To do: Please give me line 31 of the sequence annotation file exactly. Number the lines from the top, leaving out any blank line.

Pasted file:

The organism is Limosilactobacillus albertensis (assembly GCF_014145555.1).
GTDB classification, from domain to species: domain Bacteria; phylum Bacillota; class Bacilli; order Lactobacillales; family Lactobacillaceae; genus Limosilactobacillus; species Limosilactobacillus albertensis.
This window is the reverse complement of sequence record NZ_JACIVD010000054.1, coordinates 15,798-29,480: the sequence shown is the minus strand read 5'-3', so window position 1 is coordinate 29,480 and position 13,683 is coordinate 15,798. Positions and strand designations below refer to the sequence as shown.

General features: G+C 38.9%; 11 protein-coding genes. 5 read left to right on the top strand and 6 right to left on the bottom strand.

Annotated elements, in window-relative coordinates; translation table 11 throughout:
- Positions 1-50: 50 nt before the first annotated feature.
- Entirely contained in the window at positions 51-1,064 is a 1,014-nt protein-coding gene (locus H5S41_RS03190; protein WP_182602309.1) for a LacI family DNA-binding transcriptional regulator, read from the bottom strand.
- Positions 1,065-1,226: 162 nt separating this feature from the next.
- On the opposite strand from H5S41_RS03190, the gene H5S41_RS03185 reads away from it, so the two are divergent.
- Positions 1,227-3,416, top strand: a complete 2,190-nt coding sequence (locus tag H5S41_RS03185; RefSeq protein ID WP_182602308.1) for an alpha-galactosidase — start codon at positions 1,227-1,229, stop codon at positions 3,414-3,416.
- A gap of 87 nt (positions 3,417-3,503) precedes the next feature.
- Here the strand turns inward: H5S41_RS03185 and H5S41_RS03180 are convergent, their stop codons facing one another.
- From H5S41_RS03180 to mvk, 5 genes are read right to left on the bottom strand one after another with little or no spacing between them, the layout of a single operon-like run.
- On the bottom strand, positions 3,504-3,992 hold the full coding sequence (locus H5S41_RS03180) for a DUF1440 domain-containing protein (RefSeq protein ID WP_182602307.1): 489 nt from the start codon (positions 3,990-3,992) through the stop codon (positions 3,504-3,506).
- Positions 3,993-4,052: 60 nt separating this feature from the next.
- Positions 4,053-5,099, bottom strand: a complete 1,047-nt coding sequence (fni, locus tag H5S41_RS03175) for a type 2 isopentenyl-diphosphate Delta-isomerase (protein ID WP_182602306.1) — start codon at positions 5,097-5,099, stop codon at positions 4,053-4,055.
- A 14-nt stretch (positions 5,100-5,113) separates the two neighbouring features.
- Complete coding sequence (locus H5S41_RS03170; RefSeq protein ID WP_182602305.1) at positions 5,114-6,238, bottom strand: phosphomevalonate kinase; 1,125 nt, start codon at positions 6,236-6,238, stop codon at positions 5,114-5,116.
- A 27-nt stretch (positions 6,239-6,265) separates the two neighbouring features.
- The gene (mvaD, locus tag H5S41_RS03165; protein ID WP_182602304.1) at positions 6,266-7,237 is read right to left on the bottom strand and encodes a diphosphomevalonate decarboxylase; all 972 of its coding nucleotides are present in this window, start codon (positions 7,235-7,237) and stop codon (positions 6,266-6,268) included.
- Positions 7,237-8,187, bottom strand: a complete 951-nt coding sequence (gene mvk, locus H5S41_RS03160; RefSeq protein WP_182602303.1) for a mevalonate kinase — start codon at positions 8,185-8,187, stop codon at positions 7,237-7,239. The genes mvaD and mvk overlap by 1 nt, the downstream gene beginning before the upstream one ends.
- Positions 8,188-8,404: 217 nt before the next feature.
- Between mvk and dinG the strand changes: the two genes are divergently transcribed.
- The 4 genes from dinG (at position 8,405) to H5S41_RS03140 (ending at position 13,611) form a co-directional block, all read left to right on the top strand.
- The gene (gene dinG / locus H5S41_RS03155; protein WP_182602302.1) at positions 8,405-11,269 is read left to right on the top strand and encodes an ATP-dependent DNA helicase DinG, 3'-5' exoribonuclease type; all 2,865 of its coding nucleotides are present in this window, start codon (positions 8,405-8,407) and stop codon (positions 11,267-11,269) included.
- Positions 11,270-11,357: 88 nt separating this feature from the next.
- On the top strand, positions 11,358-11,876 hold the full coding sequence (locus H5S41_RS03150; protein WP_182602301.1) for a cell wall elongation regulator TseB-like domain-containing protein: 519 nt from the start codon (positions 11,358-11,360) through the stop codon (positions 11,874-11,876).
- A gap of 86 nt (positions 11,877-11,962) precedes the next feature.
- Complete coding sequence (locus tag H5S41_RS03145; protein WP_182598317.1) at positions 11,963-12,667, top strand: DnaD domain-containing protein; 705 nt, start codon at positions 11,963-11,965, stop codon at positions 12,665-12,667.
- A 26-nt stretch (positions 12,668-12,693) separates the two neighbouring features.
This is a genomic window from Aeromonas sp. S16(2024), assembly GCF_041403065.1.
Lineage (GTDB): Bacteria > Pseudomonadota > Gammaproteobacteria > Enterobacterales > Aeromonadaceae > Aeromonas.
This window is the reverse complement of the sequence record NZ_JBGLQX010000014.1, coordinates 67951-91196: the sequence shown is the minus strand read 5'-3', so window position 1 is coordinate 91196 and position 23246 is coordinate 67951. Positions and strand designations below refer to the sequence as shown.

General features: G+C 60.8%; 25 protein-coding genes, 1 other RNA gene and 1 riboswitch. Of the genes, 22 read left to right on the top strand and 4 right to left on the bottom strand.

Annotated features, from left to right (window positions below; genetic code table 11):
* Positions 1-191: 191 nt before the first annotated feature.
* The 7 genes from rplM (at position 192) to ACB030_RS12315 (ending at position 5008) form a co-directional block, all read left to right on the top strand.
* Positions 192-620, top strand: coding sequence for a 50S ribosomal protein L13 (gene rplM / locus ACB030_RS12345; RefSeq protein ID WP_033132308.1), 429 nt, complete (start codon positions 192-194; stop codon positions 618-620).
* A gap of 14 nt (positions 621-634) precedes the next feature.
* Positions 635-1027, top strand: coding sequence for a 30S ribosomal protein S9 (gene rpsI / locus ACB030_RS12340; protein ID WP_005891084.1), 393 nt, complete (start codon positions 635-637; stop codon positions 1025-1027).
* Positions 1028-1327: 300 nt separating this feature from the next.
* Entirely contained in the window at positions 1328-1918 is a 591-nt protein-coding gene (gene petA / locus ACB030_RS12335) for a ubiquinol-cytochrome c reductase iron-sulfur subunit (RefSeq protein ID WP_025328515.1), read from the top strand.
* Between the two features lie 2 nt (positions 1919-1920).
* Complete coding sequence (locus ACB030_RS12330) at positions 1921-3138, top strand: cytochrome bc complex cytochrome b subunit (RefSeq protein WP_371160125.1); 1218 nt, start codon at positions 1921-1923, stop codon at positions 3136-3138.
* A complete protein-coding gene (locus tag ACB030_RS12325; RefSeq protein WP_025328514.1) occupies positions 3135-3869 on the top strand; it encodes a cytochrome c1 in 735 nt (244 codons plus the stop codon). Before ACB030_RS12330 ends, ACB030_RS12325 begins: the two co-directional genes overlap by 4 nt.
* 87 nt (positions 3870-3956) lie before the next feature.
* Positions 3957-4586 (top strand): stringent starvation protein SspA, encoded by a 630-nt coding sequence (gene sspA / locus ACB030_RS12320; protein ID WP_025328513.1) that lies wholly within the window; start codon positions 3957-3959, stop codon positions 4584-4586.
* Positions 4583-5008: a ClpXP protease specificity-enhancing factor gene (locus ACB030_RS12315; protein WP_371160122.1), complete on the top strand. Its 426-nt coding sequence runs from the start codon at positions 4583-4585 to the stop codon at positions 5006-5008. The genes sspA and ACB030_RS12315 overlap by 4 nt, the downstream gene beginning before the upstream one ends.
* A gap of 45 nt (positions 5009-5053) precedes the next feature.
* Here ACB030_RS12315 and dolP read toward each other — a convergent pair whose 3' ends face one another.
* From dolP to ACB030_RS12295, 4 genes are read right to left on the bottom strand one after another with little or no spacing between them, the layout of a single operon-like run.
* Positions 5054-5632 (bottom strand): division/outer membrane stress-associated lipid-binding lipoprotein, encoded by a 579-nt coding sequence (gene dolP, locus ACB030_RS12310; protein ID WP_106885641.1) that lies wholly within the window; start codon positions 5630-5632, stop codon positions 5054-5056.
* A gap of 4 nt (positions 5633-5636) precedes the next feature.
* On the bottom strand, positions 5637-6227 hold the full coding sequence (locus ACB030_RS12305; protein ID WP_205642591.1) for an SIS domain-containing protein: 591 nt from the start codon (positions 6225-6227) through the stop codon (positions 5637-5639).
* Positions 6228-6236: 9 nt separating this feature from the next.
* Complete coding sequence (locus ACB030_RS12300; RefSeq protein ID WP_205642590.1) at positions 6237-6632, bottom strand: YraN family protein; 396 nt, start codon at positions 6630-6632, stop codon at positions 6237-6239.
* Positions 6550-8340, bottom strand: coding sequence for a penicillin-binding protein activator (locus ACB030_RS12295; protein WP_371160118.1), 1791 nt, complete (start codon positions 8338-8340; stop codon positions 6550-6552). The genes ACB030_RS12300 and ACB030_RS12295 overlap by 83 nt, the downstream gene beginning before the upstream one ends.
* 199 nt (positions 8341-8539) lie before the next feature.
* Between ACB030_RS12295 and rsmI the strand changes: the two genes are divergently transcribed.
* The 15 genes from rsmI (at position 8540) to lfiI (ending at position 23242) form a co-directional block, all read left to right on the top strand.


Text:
This is a genomic window from Aeromonas sp. S16(2024), assembly GCF_041403065.1.